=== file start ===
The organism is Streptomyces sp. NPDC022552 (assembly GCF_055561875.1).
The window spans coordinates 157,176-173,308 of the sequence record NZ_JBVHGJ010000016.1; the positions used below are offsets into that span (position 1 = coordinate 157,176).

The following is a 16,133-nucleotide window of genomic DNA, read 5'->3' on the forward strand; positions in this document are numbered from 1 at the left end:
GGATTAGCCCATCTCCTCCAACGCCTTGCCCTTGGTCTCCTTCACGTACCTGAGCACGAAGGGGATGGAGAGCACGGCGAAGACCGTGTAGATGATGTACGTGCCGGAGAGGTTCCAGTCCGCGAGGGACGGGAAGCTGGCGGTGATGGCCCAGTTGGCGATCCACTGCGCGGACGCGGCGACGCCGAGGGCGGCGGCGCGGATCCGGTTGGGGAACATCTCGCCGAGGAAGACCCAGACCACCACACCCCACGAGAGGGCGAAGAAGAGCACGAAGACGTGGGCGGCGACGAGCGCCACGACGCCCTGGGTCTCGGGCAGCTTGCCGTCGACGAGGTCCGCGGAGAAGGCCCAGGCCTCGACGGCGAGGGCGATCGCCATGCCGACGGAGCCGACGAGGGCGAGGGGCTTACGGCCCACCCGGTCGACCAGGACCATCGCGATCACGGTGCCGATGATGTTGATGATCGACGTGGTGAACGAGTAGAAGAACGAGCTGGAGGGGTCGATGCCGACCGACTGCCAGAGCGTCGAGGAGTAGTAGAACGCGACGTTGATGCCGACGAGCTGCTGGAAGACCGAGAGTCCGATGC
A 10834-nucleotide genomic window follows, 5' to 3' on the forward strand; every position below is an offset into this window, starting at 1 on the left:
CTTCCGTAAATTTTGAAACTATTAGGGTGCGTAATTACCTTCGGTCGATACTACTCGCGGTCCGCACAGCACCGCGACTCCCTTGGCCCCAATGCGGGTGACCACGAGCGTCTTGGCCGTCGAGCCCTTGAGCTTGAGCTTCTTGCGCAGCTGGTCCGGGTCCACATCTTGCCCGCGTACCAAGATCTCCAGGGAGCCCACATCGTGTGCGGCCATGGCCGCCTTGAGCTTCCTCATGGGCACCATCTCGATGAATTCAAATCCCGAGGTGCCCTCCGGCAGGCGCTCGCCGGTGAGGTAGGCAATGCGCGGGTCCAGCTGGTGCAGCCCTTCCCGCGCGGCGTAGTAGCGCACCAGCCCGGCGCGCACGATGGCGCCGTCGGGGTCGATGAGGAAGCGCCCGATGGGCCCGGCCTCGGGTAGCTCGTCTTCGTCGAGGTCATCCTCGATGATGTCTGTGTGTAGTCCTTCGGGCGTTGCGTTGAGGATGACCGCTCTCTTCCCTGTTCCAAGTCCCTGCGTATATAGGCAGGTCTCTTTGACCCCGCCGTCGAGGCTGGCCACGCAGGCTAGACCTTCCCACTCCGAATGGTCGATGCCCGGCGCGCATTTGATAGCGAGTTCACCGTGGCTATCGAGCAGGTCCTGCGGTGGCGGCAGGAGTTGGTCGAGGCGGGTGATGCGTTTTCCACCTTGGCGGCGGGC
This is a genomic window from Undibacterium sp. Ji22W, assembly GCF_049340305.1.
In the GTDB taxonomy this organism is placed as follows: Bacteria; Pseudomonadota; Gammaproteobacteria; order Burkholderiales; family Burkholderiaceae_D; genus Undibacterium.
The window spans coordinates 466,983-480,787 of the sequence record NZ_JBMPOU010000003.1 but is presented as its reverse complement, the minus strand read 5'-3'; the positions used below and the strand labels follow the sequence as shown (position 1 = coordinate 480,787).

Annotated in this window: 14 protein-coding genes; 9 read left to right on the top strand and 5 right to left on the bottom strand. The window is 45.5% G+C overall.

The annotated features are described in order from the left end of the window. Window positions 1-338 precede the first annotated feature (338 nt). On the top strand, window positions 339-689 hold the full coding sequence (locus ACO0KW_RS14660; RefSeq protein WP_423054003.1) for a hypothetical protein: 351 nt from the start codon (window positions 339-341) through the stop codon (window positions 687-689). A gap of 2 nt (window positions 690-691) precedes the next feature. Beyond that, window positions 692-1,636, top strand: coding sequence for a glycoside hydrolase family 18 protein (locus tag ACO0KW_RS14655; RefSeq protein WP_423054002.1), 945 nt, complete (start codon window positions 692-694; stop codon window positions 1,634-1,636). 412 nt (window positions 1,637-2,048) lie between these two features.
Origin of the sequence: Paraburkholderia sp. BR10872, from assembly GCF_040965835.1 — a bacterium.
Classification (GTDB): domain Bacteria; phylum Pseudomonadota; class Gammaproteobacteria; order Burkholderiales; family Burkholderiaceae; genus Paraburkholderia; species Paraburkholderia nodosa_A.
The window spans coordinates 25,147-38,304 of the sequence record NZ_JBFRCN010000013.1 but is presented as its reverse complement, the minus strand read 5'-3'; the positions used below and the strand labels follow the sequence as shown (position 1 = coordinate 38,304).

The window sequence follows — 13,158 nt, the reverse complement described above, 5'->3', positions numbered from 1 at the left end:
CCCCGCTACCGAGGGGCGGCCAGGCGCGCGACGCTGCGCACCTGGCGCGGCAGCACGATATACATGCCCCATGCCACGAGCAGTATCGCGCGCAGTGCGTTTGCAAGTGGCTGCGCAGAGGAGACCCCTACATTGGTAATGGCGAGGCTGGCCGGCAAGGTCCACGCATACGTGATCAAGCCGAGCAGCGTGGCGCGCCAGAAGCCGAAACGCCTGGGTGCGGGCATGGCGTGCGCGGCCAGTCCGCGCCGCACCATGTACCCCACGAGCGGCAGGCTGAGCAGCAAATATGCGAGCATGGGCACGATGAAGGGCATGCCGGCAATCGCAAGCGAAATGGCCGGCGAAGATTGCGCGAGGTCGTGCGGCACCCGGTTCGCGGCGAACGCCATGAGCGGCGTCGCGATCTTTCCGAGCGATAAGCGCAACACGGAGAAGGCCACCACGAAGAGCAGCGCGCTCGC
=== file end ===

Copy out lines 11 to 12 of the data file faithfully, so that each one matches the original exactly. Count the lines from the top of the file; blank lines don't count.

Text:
The annotated features are described in order from the left end of the window. Window positions 1-338 precede the first annotated feature (338 nt). On the top strand, window positions 339-689 hold the full coding sequence (locus ACO0KW_RS14660; RefSeq protein WP_423054003.1) for a hypothetical protein: 351 nt from the start codon (window positions 339-341) through the stop codon (window positions 687-689). A gap of 2 nt (window positions 690-691) precedes the next feature. Beyond that, window positions 692-1,636, top strand: coding sequence for a glycoside hydrolase family 18 protein (locus tag ACO0KW_RS14655; RefSeq protein WP_423054002.1), 945 nt, complete (start codon window positions 692-694; stop codon window positions 1,634-1,636). 412 nt (window positions 1,637-2,048) lie between these two features.
Origin of the sequence: Paraburkholderia sp. BR10872, from assembly GCF_040965835.1 — a bacterium.